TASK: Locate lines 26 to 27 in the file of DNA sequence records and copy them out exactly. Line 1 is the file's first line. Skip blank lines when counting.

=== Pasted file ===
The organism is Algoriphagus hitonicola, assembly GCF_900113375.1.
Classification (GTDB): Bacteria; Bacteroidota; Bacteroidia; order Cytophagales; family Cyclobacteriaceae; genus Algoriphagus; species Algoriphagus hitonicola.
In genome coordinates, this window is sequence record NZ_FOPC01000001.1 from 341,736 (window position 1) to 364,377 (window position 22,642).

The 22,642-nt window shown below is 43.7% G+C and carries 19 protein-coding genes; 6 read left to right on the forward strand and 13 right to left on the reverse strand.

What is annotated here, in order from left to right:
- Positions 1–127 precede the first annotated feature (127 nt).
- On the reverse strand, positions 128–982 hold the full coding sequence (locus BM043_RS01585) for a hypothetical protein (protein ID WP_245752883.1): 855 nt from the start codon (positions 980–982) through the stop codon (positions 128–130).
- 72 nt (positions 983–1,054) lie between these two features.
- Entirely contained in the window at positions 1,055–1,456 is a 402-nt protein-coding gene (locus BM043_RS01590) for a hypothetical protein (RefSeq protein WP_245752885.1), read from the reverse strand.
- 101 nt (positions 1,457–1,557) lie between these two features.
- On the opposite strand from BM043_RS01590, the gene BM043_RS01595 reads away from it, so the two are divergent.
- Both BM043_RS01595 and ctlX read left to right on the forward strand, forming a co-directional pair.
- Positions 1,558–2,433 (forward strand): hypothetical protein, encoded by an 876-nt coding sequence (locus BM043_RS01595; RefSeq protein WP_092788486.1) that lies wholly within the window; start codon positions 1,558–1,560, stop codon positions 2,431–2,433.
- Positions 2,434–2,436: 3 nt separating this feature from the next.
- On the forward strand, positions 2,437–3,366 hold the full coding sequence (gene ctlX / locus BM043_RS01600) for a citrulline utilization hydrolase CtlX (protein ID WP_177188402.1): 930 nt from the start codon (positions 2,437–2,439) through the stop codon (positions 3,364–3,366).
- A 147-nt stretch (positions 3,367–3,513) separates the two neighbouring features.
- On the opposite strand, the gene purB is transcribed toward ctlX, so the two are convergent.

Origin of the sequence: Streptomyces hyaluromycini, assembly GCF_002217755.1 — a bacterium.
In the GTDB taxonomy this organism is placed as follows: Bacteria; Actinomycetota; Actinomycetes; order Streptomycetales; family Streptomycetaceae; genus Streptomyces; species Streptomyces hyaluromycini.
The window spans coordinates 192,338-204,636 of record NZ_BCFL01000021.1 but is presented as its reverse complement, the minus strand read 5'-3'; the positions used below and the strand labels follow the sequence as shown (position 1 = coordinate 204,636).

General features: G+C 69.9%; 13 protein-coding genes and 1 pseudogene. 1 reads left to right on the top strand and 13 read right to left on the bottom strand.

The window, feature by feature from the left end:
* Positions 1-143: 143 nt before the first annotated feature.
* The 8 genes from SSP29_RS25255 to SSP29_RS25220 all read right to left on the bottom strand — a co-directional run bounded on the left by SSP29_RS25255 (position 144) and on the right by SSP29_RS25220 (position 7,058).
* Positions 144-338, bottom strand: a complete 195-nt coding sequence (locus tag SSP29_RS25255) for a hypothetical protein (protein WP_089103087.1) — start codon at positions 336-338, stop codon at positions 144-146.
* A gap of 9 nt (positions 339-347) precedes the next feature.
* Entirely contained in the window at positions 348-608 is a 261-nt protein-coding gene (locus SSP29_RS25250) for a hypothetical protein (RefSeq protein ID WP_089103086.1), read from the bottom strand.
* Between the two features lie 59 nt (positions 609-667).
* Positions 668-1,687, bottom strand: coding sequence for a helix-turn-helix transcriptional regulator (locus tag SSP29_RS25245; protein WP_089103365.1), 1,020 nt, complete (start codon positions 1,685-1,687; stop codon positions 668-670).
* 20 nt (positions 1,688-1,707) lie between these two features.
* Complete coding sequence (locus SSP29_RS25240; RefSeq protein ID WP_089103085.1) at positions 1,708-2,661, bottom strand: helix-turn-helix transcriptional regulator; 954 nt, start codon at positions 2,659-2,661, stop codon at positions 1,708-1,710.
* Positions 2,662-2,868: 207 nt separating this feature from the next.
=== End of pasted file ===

* A gap of 9 nt (positions 339-347) precedes the next feature.
* Entirely contained in the window at positions 348-608 is a 261-nt protein-coding gene (locus SSP29_RS25250) for a hypothetical protein (RefSeq protein ID WP_089103086.1), read from the bottom strand.